This book is captivating because it reveals a piece of history concerning the conflict between Britain, the Protestants and the Catholics. It covers the time period largely from 1950 to the present. Delours Price grew up in the 50’s. Her philosophy was shaped by the interactions with family members who had been involved in the struggle for greater freedom. In 1969, the Belfast Uprising began as a demonstration demanding greater civil rights for Catholics, and was fashioned after the Martin Luther King’s marches. Delours Price was a participant. With her sister Marian, she became active in the movement, eventually participating in heinous behavior that the leaders of the cause justified. They believed they were Freedom Fighters engaging in a war and wanted to be treated as soldiers. Their loyalty and devotion to the cause was complete and unquestioned.
In 1972, in Belfast, Ireland, a mother of ten children disappears after a group barges into the home and spirits her away. Although the children hoped she would return, her eldest son,16-year-old Archie, accompanies her for part of her ordeal. He knows she would not come home again. Jean’s husband, a Catholic had recently died of Cancer. She was a Protestant living among Catholics. She was judged to be a traitor to the cause.
Although the children try desperately to stay together, social services eventually intervenes and separates them, placing those too young to live alone, in orphanages. Their lives are never the same. Jean’s body is not found for decades. When the members of the Revolutionary groups committed murder, they hid the evidence well. Their code of silence was sacrosanct. For most, their loyalty was eternal.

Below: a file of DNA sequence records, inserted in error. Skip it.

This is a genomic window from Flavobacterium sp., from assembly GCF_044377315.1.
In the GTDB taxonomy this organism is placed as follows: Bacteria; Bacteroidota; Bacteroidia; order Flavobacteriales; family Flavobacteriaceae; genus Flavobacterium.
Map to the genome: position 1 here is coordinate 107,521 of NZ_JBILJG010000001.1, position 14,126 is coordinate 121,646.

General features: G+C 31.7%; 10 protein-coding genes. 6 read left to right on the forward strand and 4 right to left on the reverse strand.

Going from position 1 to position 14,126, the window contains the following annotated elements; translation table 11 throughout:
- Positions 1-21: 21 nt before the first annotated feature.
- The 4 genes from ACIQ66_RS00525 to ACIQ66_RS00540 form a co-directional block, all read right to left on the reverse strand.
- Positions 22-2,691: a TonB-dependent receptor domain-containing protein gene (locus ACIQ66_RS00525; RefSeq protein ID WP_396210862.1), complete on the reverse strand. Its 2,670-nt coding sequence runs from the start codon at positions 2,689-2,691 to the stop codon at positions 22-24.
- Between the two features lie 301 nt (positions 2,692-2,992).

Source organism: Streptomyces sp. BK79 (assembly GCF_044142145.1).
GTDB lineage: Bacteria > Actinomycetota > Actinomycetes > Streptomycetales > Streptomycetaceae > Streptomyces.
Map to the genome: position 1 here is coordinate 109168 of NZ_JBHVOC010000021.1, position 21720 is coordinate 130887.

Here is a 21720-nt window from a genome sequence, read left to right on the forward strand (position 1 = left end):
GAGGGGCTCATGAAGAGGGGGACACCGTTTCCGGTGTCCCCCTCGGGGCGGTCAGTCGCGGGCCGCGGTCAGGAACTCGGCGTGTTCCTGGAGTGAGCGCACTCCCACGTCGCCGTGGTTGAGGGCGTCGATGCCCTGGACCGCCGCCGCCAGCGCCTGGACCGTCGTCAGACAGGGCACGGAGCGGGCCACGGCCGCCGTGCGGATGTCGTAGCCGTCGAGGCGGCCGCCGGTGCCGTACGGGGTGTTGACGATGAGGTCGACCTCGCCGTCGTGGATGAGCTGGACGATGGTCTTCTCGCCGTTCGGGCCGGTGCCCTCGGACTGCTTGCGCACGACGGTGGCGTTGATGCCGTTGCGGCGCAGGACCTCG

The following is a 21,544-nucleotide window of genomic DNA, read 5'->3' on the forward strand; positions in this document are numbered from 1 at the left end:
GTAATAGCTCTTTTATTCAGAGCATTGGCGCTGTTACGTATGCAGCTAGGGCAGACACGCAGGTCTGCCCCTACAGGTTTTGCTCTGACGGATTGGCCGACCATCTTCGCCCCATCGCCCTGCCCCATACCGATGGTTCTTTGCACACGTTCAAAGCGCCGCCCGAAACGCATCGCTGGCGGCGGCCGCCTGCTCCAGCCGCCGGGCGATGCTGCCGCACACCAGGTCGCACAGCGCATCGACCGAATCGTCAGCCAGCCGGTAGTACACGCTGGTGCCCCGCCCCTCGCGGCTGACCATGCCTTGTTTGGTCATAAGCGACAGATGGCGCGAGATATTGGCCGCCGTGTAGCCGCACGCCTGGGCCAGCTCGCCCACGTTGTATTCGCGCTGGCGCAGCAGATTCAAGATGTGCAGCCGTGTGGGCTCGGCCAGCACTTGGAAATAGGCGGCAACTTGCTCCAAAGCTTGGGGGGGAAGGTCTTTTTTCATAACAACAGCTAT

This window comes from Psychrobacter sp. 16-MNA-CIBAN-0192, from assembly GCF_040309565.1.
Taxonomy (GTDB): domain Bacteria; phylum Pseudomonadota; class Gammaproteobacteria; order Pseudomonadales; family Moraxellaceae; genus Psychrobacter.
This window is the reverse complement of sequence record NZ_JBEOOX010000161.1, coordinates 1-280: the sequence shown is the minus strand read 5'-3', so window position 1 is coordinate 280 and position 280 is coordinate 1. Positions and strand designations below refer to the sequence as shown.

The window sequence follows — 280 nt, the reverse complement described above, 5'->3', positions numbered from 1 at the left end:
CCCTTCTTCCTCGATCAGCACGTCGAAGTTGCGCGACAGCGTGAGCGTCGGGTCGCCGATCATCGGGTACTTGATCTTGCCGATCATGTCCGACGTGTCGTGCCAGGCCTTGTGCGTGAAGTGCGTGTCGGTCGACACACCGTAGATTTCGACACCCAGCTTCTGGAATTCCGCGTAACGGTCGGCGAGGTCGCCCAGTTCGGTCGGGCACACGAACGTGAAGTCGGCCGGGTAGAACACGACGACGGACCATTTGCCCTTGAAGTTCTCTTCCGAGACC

The project which created the Belfast Papers, from which a good deal of the information in this book is derived, was not supposed to be revealed until all those who gave confessions about their behavior during the time of the uprisings had died. However, because of an investigation, they were subpoenaed and opened decades later, revealing those that had committed crimes and broken their silence. Now, although they had thought they were safe from punishment, many though old and no longer a threat, were caught in the web and tried. They had betrayed the cause by revealing their involvement and society would now betray them. Would their punishment be deserved so many decades later? Should the sealed, secret records have been made public?
Prominent people were suddenly in the crosshairs of an investigation that could easily accuse them and convict them of murder. The most prominent accused who denied everything he was accused of, was Gerry Adams. He had risen to power holding positions in the government after his years of rebellion. Both Brendan Hughes and Delours Price fingered him as a member of the IRA, as someone who ordered the murders of many victims, but his denials were accepted.